The Future of Biofuel

It must have been 40° C + outside, but when you spot this tree, it provide a nice green canopy and offer a cool, soothing welcome despite of the heat. Indian Beech tree, Karanj or Pongam tree (Millettia Pinnata/करंज) is an ever-green, moderated sized tree.

Pongam tree is very beautiful tree with attractive, showy, fragrant flowers; borne on racemes, are pink, light purple or white in colour. It attracts many small birds and butterflies like the Cerulean, Blue Tiger & Common Crows. They are considered good sources of pollen for honey bees. Many of these trees are just coming into bloom in the city. The flowers and new leaves generally appear together. When the trees are in flower the ground below them is usually carpeted with blooms. The flowers are used by gardeners as compost for plants requiring rich nutrients.

It is a very hardy tree and can adapt itself to varying conditions. Pongam tree can grow on most soil types ranging from stony to sandy to clayey, including Verticals. It does not do well on dry sands. It is highly tolerant of salinity and is an ideal candidate for saline soil reclamation. It is common along waterways or seashores, with its roots in fresh or salt water.

The tree is well suited to intense heat & sunlight and its dense network of lateral roots and its thick, long taproot make it drought-tolerant. The dense shade it provides slows the evaporation of surface water and its root nodules promote nitrogen fixation. Pongam tree is one of the few nitrogen fixing trees to produce seeds containing 30-40% oil.

The seeds has variety of uses. It yields thick reddish oil used for burning and for skin diseases as having bactericidal and anti-fungal properties. It also is very effective against white flies, mites and other sucking pests in all crops. In fact, almost every step in the life cycle of Pongam seeds results in a safe and useful product. Once the oil has been extracted from the seeds, the remaining seed-cake can be mixed with water and placed in an airtight environment where it ferments, producing a flammable gas and a slurry, which is a safe and highly effective organic fertilizer. The gas can be compressed and stored in small tanks for use as cooking fuel. (Biogas burns far cleaner than wood or cow dung, the traditional cooking fuels, and so causes fewer respiratory disorders.) Widespread use of gas for cooking could also help curb the rampant deforestation common to areas where wood is used as a primary fuel. The seed-cake has other uses as well.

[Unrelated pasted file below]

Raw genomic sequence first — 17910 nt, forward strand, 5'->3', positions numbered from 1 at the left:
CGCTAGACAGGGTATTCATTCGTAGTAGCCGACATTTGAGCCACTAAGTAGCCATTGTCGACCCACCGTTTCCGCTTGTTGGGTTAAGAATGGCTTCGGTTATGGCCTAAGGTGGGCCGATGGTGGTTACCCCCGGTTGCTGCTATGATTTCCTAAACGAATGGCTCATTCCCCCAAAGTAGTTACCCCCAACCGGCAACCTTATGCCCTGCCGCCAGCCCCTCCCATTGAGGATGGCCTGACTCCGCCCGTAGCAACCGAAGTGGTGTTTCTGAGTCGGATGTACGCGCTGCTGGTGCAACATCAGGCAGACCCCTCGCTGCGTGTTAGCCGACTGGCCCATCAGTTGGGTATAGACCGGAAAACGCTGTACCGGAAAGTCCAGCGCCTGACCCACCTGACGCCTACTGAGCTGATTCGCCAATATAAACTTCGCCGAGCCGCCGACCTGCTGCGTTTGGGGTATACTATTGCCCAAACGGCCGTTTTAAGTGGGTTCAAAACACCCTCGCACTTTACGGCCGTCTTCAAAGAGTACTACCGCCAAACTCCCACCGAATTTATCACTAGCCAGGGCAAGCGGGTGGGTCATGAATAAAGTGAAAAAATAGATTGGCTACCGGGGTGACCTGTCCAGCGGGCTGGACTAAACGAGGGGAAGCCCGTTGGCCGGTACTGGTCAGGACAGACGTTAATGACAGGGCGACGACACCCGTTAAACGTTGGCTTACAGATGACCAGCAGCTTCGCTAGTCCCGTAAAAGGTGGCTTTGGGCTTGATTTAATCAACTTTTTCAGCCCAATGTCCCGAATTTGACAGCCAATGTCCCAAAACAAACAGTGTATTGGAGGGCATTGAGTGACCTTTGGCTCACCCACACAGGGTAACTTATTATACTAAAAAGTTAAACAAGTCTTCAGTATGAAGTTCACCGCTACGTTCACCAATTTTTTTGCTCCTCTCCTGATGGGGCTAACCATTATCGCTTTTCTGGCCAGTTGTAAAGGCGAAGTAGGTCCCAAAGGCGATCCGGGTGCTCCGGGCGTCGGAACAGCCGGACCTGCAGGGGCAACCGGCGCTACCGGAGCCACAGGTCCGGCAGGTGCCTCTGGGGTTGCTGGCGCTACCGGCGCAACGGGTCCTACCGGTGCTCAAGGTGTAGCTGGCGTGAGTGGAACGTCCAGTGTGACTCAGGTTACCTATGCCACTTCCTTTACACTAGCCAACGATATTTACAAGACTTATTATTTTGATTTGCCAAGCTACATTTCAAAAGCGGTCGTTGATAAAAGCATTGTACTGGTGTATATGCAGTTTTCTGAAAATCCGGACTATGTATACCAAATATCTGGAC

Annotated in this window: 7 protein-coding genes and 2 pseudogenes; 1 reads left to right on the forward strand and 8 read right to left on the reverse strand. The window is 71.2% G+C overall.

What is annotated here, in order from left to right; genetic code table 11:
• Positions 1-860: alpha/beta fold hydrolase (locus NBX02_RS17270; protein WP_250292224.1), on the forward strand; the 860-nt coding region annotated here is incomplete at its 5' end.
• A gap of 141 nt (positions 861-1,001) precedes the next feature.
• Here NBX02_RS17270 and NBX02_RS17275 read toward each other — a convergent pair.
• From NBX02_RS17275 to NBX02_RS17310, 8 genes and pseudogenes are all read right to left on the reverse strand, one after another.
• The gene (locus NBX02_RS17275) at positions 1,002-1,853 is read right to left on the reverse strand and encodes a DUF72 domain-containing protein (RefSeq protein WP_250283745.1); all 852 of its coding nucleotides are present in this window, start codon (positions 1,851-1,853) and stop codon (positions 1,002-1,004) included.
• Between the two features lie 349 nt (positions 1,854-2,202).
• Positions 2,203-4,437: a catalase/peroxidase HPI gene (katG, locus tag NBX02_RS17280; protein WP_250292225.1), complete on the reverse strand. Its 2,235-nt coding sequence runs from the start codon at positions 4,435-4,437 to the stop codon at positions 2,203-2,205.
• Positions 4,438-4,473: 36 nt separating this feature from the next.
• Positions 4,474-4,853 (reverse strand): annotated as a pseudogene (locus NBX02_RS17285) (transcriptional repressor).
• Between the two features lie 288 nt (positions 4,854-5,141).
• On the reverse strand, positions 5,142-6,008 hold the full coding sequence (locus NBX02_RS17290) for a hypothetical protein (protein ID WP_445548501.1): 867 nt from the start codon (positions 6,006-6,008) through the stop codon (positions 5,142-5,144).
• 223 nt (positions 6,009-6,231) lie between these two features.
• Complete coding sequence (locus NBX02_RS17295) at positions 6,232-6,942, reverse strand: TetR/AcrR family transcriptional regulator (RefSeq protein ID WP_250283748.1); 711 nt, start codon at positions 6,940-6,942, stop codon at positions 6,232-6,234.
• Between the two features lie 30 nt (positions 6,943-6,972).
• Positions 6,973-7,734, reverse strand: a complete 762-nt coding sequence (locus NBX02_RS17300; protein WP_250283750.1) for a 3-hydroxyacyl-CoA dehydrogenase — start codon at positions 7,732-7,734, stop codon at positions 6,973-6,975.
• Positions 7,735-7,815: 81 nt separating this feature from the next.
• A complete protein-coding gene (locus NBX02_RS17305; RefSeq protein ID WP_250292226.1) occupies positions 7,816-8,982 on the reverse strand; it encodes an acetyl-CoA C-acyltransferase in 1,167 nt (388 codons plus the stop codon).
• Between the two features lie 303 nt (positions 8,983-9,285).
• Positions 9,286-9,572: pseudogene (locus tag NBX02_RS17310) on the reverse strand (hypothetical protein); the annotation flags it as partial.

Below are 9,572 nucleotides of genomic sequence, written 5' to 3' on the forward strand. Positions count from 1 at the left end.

Incorporation of leaves and the seed-cake into soils improves fertility. Dried leaves are used as an insect repellent in stored grains. The seed-cake, when applied to the soil, has pesticidal value, particularly against nematodes. Pongam tree is a fast growing tree which gives valuable fodder for livestock, especially in arid regions. They are also used as green manure. String and rope can be made from the bark fiber.

If that's not enough, the oil can also be used as Biodiesel in motor engines! Or rather, it is being used worldwide. Even in India, the Karnataka state transport department has operated buses on a diesel blended with 30% Pongam oil.

On a global scale, biofuels reduce the net emission of greenhouse gases, especially carbon dioxide. While it is true that any burning fuel releases carbon into the atmosphere, fossil fuels are composed of carbon previously stored below the earth’s surface in the form of oil, natural gas & coal, and as they burn they release a new load of carbon into the air. On the other hand, the carbon content of biofuels like Pongam oil has been taken directly from the atmosphere as the tree grows- on average, one hectare (2.47 acres) of Pongam tree absorbs 30 tons of carbon per year. Thus burning Pongam oil instead of fossil fuels has the overall effect of reducing carbon dioxide emissions by about 75% and carbon monoxide emissions by almost 50%. So planting Pongam tree may even help slow global warming.

The Pongam tree is easily raised from seeds. It is often planted in homesteads as a shade or ornamental tree and in avenue plantings along roadsides and canals. It is a preferred species for controlling soil erosion and binding sand dunes because of its thick long taproot and network of lateral roots.

In the traditional systems of medicines, Ayurveda and Unani, it is described that the tree possesses medicinal properties. Be it its root, bark, leaf, sap or flower. The tree is used as anti-inflammatory, anti-plasmodial, anti-hyperglycaemic, anti-lipidperoxidative, anti-diarrhoeal, anti-ulcer, anti-hyperammonic and antioxidant agent.

Pongam tree will do more than provide a steady source of biofuel; adult trees create shade and fix nitrogen in the soil, revitalizing scrubland into thriving fields from which farmers can maintain their livelihood.


  1. In South Africa we plant Portulacaria afra, a succulent shrub, as a carbon sink. But it doesn't give the biodiesel. Your tree sounds wonderful.

  2. thank a lot for the valuable information